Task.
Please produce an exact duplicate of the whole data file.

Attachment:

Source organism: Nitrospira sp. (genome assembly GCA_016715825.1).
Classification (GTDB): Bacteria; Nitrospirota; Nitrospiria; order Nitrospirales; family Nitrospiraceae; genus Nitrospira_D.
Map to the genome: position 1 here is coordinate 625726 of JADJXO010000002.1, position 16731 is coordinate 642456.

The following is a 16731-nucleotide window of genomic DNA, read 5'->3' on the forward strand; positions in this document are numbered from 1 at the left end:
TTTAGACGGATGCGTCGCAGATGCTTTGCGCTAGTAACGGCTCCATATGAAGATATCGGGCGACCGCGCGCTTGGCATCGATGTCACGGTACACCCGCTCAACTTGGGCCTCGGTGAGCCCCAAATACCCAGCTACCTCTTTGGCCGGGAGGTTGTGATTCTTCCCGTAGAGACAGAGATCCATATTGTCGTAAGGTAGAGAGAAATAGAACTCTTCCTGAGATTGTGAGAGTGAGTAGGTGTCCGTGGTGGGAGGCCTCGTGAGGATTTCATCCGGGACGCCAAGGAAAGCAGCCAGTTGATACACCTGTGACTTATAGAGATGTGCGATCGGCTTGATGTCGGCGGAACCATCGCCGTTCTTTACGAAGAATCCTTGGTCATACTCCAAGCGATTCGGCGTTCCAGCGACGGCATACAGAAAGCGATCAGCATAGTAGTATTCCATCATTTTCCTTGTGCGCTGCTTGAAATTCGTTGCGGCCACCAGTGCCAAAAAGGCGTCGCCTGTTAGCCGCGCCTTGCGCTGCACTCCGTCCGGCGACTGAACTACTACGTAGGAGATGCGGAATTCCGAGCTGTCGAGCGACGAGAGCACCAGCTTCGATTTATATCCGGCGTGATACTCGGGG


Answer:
Source organism: Nitrospira sp. (genome assembly GCA_016715825.1).
Classification (GTDB): Bacteria; Nitrospirota; Nitrospiria; order Nitrospirales; family Nitrospiraceae; genus Nitrospira_D.
Map to the genome: position 1 here is coordinate 625726 of JADJXO010000002.1, position 16731 is coordinate 642456.

The following is a 16731-nucleotide window of genomic DNA, read 5'->3' on the forward strand; positions in this document are numbered from 1 at the left end:
TTTAGACGGATGCGTCGCAGATGCTTTGCGCTAGTAACGGCTCCATATGAAGATATCGGGCGACCGCGCGCTTGGCATCGATGTCACGGTACACCCGCTCAACTTGGGCCTCGGTGAGCCCCAAATACCCAGCTACCTCTTTGGCCGGGAGGTTGTGATTCTTCCCGTAGAGACAGAGATCCATATTGTCGTAAGGTAGAGAGAAATAGAACTCTTCCTGAGATTGTGAGAGTGAGTAGGTGTCCGTGGTGGGAGGCCTCGTGAGGATTTCATCCGGGACGCCAAGGAAAGCAGCCAGTTGATACACCTGTGACTTATAGAGATGTGCGATCGGCTTGATGTCGGCGGAACCATCGCCGTTCTTTACGAAGAATCCTTGGTCATACTCCAAGCGATTCGGCGTTCCAGCGACGGCATACAGAAAGCGATCAGCATAGTAGTATTCCATCATTTTCCTTGTGCGCTGCTTGAAATTCGTTGCGGCCACCAGTGCCAAAAAGGCGTCGCCTGTTAGCCGCGCCTTGCGCTGCACTCCGTCCGGCGACTGAACTACTACGTAGGAGATGCGGAATTCCGAGCTGTCGAGCGACGAGAGCACCAGCTTCGATTTATATCCGGCGTGATACTCGGGG